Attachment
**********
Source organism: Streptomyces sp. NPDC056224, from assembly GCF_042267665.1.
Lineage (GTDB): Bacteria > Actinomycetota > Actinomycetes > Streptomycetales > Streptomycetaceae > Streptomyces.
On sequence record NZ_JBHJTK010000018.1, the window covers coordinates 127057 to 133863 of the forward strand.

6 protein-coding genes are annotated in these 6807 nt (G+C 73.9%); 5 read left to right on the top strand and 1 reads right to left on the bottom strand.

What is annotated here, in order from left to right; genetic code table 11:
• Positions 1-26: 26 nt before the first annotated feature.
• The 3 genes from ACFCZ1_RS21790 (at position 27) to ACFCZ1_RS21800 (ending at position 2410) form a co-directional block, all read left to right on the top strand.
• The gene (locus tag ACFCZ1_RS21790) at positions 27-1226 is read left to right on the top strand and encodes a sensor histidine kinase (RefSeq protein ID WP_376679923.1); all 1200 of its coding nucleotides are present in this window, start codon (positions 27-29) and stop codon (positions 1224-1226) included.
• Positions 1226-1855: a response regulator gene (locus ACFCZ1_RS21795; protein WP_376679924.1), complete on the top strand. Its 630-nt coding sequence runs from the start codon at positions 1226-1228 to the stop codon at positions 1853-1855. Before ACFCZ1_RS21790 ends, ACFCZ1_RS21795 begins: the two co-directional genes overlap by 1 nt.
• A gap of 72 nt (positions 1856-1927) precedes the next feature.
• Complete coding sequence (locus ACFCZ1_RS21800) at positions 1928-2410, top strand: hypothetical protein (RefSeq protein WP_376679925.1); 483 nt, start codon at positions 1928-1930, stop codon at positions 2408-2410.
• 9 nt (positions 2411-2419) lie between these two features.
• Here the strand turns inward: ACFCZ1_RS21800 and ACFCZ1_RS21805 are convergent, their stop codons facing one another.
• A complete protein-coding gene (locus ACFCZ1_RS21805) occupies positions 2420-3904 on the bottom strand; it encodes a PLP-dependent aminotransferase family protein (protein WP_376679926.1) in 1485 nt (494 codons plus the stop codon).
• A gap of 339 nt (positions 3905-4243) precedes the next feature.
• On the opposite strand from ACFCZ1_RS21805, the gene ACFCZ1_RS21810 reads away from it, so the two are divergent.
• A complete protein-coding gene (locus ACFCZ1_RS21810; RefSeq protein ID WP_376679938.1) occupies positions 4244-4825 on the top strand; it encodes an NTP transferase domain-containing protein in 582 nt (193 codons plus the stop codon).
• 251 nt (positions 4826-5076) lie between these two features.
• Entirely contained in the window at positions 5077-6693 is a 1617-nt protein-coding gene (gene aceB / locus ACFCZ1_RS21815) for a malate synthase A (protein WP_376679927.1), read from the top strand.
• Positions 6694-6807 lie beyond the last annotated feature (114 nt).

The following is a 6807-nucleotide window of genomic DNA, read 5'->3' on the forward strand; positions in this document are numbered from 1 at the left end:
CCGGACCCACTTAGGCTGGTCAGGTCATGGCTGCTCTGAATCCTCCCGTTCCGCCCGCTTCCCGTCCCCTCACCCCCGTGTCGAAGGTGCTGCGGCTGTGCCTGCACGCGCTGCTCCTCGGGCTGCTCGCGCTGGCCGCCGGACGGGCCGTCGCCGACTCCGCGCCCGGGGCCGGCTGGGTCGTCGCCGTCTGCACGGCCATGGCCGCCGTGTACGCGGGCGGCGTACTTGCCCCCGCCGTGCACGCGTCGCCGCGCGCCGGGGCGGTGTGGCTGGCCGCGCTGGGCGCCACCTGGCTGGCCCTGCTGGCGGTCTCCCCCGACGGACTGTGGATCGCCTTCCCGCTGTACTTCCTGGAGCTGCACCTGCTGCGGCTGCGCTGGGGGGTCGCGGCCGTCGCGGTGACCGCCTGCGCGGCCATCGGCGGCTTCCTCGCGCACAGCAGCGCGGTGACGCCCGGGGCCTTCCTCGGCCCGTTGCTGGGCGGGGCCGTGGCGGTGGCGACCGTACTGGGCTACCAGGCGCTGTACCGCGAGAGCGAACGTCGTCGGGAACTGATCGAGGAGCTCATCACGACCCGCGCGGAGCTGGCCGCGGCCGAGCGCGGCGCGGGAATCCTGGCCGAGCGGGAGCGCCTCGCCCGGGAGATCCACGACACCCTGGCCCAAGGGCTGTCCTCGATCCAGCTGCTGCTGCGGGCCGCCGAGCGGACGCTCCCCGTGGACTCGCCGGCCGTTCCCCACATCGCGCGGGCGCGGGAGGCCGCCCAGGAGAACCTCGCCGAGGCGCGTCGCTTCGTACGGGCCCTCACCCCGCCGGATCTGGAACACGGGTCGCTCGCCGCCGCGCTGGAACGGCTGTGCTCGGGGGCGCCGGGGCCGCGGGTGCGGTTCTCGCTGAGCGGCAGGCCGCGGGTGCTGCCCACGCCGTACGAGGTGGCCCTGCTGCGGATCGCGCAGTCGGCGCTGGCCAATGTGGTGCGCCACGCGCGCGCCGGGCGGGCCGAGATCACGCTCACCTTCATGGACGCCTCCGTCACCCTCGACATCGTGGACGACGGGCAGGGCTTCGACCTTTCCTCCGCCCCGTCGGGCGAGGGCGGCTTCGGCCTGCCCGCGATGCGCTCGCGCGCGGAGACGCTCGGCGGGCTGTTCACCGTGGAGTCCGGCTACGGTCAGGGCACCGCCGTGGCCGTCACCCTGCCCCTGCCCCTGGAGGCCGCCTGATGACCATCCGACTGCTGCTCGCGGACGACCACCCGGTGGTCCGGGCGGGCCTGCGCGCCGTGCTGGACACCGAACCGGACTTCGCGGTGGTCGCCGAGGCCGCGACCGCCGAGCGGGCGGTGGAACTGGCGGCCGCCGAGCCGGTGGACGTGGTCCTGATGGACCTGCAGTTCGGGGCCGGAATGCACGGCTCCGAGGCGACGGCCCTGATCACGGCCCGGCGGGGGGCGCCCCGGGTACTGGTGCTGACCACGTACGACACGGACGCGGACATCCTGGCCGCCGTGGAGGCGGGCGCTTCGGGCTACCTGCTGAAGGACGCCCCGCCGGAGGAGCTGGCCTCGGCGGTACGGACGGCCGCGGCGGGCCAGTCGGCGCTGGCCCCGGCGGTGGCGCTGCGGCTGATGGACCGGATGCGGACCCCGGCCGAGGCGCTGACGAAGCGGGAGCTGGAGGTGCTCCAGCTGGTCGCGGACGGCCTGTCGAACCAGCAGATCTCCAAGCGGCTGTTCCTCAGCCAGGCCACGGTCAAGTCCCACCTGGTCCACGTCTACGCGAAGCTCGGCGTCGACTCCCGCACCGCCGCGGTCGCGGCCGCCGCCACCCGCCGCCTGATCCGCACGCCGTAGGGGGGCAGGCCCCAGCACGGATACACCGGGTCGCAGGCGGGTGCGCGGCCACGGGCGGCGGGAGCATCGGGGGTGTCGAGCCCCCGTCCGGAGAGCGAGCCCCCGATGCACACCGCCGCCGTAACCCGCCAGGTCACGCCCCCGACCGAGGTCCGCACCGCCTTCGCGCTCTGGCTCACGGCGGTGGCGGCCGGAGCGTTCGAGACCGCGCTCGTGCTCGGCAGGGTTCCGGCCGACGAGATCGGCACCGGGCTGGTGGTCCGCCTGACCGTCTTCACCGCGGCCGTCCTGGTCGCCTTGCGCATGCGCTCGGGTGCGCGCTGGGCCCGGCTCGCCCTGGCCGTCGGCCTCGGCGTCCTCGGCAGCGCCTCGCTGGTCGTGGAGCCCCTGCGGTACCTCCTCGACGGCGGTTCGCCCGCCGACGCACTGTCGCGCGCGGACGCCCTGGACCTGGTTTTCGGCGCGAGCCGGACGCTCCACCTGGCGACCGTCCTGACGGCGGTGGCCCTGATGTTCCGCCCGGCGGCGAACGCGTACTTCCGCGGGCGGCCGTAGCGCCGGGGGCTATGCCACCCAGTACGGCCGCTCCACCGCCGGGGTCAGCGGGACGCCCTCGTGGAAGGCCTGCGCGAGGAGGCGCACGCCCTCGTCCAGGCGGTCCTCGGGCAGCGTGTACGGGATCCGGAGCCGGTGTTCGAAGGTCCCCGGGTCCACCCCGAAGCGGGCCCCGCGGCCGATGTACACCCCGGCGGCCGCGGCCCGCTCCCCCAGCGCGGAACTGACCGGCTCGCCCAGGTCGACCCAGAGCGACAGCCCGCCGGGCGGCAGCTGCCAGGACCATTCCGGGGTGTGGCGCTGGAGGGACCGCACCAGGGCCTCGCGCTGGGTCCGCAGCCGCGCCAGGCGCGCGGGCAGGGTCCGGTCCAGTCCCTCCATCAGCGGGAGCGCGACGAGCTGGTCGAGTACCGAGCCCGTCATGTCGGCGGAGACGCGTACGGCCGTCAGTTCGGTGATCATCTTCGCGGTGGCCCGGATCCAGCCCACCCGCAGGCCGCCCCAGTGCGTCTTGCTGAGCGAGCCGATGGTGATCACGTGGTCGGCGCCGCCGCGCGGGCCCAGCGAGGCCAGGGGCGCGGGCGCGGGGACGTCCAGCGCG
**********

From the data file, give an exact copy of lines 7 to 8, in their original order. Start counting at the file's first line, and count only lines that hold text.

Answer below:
• The 3 genes from ACFCZ1_RS21790 (at position 27) to ACFCZ1_RS21800 (ending at position 2410) form a co-directional block, all read left to right on the top strand.
• The gene (locus tag ACFCZ1_RS21790) at positions 27-1226 is read left to right on the top strand and encodes a sensor histidine kinase (RefSeq protein ID WP_376679923.1); all 1200 of its coding nucleotides are present in this window, start codon (positions 27-29) and stop codon (positions 1224-1226) included.